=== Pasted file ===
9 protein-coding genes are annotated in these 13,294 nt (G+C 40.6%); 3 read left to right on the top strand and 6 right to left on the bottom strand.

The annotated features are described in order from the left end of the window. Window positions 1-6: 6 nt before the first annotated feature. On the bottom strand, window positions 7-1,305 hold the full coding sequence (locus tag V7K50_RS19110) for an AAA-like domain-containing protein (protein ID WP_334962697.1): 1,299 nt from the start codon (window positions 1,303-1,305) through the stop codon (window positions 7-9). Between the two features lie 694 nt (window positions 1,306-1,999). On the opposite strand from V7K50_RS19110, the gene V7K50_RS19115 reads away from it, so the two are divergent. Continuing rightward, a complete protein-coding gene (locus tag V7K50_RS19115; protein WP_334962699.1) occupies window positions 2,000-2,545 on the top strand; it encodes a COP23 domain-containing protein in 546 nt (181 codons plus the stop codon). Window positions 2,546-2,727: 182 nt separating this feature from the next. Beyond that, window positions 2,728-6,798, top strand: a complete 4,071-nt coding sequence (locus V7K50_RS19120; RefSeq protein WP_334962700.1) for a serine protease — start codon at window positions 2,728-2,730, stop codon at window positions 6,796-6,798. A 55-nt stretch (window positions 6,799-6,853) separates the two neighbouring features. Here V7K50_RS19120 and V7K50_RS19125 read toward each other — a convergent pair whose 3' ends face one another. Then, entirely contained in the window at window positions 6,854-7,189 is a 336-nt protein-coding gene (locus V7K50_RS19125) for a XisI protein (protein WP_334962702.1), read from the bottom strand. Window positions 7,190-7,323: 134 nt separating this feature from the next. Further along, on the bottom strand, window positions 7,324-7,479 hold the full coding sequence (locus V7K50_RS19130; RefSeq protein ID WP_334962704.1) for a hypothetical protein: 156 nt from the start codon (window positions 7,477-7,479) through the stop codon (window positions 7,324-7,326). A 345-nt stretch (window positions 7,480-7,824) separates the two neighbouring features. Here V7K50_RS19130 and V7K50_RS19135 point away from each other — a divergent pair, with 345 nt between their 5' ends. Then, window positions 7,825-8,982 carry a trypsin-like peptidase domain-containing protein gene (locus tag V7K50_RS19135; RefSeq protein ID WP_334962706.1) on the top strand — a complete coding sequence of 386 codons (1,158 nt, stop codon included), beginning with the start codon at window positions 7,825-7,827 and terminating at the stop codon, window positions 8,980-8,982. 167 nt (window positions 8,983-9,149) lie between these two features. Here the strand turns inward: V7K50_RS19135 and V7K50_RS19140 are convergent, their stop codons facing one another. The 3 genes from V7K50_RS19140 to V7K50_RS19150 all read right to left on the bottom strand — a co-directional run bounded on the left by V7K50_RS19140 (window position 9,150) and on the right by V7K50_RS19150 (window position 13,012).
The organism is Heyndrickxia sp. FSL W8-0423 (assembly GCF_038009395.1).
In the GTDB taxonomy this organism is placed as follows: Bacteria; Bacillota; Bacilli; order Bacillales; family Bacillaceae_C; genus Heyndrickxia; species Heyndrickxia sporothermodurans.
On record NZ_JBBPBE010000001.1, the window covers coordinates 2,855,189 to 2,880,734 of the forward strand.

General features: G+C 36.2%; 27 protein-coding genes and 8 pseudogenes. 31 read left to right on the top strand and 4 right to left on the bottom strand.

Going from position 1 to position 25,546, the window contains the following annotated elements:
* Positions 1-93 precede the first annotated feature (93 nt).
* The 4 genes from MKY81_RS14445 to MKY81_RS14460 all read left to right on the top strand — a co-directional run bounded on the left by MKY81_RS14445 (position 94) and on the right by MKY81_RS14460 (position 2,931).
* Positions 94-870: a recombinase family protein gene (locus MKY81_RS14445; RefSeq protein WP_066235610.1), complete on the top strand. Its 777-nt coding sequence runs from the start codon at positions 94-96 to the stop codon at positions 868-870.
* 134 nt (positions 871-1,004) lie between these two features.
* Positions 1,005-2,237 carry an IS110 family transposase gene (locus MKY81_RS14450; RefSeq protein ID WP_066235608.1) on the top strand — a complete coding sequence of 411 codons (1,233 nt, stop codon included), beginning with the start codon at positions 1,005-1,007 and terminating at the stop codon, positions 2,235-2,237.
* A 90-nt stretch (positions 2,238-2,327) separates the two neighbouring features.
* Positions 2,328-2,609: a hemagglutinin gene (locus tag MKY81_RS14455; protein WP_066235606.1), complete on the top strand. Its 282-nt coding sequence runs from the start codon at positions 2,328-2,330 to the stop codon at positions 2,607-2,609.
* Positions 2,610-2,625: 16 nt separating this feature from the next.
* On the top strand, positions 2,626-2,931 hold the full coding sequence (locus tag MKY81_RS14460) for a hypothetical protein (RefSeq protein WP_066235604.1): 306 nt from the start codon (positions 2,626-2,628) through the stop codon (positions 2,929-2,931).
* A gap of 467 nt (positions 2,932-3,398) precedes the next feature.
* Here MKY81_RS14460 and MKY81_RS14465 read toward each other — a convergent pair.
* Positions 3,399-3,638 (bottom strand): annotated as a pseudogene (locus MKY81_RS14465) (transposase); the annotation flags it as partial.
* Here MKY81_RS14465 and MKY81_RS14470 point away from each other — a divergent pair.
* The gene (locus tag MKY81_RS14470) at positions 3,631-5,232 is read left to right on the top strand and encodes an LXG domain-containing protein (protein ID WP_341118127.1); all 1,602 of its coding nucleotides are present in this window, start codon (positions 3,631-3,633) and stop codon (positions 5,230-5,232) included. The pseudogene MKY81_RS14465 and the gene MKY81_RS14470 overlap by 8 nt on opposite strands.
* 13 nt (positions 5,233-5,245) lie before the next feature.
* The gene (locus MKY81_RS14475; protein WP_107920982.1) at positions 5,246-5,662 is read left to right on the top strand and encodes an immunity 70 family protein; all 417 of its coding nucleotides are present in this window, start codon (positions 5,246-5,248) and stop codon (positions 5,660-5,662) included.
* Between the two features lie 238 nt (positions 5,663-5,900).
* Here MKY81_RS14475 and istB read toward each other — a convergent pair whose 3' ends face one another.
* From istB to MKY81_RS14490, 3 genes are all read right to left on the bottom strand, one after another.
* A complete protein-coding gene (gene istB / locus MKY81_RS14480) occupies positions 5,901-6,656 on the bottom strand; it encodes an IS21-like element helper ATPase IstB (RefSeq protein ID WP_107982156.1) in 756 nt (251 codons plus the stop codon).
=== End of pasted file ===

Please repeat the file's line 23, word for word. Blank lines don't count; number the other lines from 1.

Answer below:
* The gene (locus MKY81_RS14475; protein WP_107920982.1) at positions 5,246-5,662 is read left to right on the top strand and encodes an immunity 70 family protein; all 417 of its coding nucleotides are present in this window, start codon (positions 5,246-5,248) and stop codon (positions 5,660-5,662) included.